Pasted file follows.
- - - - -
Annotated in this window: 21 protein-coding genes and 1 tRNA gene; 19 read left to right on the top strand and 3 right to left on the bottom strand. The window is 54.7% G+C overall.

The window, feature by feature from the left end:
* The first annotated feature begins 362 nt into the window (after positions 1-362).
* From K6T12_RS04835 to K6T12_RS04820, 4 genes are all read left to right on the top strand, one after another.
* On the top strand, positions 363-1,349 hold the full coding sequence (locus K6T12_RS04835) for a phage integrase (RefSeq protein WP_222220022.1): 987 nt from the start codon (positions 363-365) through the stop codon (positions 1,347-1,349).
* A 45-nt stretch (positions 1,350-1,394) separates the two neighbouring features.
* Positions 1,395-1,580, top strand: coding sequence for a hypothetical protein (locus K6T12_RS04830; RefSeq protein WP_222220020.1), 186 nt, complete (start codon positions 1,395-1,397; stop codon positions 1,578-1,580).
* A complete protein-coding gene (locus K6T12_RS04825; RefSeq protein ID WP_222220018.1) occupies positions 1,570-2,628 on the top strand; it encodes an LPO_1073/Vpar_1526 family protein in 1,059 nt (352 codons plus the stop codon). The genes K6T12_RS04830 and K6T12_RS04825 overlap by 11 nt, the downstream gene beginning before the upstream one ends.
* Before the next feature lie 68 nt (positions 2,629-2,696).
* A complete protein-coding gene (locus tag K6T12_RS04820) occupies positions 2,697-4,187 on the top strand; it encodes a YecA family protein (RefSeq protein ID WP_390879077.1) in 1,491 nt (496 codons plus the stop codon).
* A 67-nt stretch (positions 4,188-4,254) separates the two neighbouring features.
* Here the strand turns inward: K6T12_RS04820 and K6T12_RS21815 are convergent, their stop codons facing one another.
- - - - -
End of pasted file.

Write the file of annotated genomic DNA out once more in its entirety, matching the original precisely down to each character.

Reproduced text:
Annotated in this window: 21 protein-coding genes and 1 tRNA gene; 19 read left to right on the top strand and 3 right to left on the bottom strand. The window is 54.7% G+C overall.

The window, feature by feature from the left end:
* The first annotated feature begins 362 nt into the window (after positions 1-362).
* From K6T12_RS04835 to K6T12_RS04820, 4 genes are all read left to right on the top strand, one after another.
* On the top strand, positions 363-1,349 hold the full coding sequence (locus K6T12_RS04835) for a phage integrase (RefSeq protein WP_222220022.1): 987 nt from the start codon (positions 363-365) through the stop codon (positions 1,347-1,349).
* A 45-nt stretch (positions 1,350-1,394) separates the two neighbouring features.
* Positions 1,395-1,580, top strand: coding sequence for a hypothetical protein (locus K6T12_RS04830; RefSeq protein WP_222220020.1), 186 nt, complete (start codon positions 1,395-1,397; stop codon positions 1,578-1,580).
* A complete protein-coding gene (locus K6T12_RS04825; RefSeq protein ID WP_222220018.1) occupies positions 1,570-2,628 on the top strand; it encodes an LPO_1073/Vpar_1526 family protein in 1,059 nt (352 codons plus the stop codon). The genes K6T12_RS04830 and K6T12_RS04825 overlap by 11 nt, the downstream gene beginning before the upstream one ends.
* Before the next feature lie 68 nt (positions 2,629-2,696).
* A complete protein-coding gene (locus tag K6T12_RS04820) occupies positions 2,697-4,187 on the top strand; it encodes a YecA family protein (RefSeq protein ID WP_390879077.1) in 1,491 nt (496 codons plus the stop codon).
* A 67-nt stretch (positions 4,188-4,254) separates the two neighbouring features.
* Here the strand turns inward: K6T12_RS04820 and K6T12_RS21815 are convergent, their stop codons facing one another.